So if the above is correct yes we can connect to native IPv6 sites with native IPv6 users able to connect directly back to us (if the routes processes IPv6) and still use IPv4 LAN but in order for all this to happen we have to be told a lie to where we've going and where its from by IPv4 to/from 126.96.36.199.
For real native IPv6 to work on a LAN your LAN must be IPv6.
Dual stack for us users of both IPv4 & native IPv6 when sites move off IPv4 to IPv6 that free up IPv4 is a needed thing to happen.
I just hope they route a prefix at all. I've seen too many ISPs recently put a /64 (or worse, /56 or /48) on-link and then just not route a prefix on top of that. The /56 and /48 cases in particular suggest that those ISPs don't really understand what they're doing.
rDNS delegation would be kinda nice too, so I don't have to remember all my IPs.
If IPv4 was 1-10 and IPv6 was 1-20 and a site is on 15 an IPv4 LAN can't get to it.
Perhaps better to use 11-20 for your IPv6 example there, since a v6-only node can't connect to v4(-only) nodes.
Theirs just no detailed diagram that shows how 4to6 works so I thought I have a go.
From your reference to 188.8.131.52 I'm guessing you're talking about 6to4. 6to4 is basically just a regular 6in4 tunnel with the endpoint being the anycasted 184.108.40.206, so that you don't have to set up an account with someone to bring the tunnel up.
Note that 6to4 is only usable with a public v4 address to talk from -- if you're behind NAT, you can't use it. (But it gives you a routed /48, so you just route a /64 from that onto your LAN in much the same way you would if you got the /48 natively. Yes, this does mean you're going to end up with v6 on the LAN; that's pretty much always the case if you want machines on it to talk to IPv6 servers.)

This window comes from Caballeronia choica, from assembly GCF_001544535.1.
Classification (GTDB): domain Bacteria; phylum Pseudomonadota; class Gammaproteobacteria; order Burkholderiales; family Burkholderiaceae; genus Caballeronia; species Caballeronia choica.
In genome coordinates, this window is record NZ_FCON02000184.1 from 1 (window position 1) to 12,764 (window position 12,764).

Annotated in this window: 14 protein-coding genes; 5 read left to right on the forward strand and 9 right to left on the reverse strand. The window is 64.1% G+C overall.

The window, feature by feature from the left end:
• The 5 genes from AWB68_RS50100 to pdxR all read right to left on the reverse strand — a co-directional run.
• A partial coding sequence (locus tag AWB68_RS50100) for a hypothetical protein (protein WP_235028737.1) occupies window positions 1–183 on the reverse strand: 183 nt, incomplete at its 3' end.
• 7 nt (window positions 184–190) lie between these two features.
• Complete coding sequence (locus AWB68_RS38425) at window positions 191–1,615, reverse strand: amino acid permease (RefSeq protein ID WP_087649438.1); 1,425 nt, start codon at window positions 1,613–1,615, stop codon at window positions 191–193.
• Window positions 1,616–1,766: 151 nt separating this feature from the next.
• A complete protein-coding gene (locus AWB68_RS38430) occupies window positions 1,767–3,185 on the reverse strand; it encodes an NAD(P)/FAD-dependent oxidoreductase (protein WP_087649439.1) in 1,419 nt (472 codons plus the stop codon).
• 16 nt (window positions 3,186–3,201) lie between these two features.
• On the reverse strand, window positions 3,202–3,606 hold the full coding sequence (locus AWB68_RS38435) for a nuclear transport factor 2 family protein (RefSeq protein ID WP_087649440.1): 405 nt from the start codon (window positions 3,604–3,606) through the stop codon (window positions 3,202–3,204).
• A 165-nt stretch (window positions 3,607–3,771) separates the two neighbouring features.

Unfortunately, right now the closest 220.127.116.11 to VM (owned by Goscomb?) is having some issues with ICMP rate limiting (namely I think that the rate-limiting may be applying to ICMP packet-too-big errors), so PMTUd doesn't work through it... which is a bit annoying.
Would be nice if VM set up their own 18.104.22.168, but it looks like they aren't even capable of that at the moment either...
Quoting Mark's last post - Whilst we already have enough IPv4 address space for our current network needs, as part of ongoing network upgrades, we have been looking at making our network ready for IPv6 connectivity. There are many factors which need to be worked through to ensure a seamless experience for our customers but we anticipate we will progress with initial stages of IPv6 deployment at some point during 2012.
I work for Virgin Media but my opinions are my Own
It doesn't work like that with IPv6. The network is based on the first 64 bits and the host on the last 64 bits. Therefore if things are done correctly a /64 should be the minimum given. If they are using stateless autoconfiguration then the host section address (last 64 bits) is based on the MAC address.
Also note that there isn't NAT, so therefore a firewall is very important